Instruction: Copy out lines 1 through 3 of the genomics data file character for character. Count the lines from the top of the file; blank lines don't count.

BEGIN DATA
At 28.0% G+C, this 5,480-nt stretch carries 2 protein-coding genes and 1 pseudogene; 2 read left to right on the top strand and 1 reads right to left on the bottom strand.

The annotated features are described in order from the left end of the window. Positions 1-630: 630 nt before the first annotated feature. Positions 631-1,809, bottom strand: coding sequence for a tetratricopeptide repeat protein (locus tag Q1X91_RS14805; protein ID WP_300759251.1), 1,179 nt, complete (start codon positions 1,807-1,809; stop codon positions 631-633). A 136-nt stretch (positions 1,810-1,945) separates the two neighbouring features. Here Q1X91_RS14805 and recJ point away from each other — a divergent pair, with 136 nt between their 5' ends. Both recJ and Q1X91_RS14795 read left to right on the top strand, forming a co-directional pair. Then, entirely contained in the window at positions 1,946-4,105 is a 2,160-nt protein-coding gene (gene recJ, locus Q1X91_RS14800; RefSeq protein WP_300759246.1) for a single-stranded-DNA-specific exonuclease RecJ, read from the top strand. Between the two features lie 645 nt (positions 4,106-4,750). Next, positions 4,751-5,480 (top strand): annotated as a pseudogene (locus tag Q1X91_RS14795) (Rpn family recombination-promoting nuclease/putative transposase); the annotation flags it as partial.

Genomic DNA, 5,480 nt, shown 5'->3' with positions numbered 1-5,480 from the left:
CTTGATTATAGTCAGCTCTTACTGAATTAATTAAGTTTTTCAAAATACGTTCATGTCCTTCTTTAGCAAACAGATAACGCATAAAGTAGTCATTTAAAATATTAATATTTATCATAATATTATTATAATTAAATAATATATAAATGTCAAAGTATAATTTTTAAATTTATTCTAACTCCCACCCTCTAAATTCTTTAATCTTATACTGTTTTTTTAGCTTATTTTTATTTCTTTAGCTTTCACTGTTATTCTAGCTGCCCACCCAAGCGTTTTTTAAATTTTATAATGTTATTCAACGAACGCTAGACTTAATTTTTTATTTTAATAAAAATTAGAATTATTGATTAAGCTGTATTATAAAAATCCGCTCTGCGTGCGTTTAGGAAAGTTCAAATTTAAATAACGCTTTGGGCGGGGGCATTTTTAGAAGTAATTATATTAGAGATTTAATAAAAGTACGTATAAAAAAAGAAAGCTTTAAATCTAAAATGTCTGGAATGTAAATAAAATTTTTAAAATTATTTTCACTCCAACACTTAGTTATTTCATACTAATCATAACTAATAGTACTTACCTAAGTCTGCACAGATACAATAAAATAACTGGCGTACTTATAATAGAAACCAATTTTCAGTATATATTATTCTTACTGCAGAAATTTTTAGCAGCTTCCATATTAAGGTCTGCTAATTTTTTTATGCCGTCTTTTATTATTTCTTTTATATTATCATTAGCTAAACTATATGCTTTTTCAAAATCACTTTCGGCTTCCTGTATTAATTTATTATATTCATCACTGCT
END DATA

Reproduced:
At 28.0% G+C, this 5,480-nt stretch carries 2 protein-coding genes and 1 pseudogene; 2 read left to right on the top strand and 1 reads right to left on the bottom strand.

The annotated features are described in order from the left end of the window. Positions 1-630: 630 nt before the first annotated feature. Positions 631-1,809, bottom strand: coding sequence for a tetratricopeptide repeat protein (locus tag Q1X91_RS14805; protein ID WP_300759251.1), 1,179 nt, complete (start codon positions 1,807-1,809; stop codon positions 631-633). A 136-nt stretch (positions 1,810-1,945) separates the two neighbouring features. Here Q1X91_RS14805 and recJ point away from each other — a divergent pair, with 136 nt between their 5' ends. Both recJ and Q1X91_RS14795 read left to right on the top strand, forming a co-directional pair. Then, entirely contained in the window at positions 1,946-4,105 is a 2,160-nt protein-coding gene (gene recJ, locus Q1X91_RS14800; RefSeq protein WP_300759246.1) for a single-stranded-DNA-specific exonuclease RecJ, read from the top strand. Between the two features lie 645 nt (positions 4,106-4,750). Next, positions 4,751-5,480 (top strand): annotated as a pseudogene (locus tag Q1X91_RS14795) (Rpn family recombination-promoting nuclease/putative transposase); the annotation flags it as partial.

Genomic DNA, 5,480 nt, shown 5'->3' with positions numbered 1-5,480 from the left: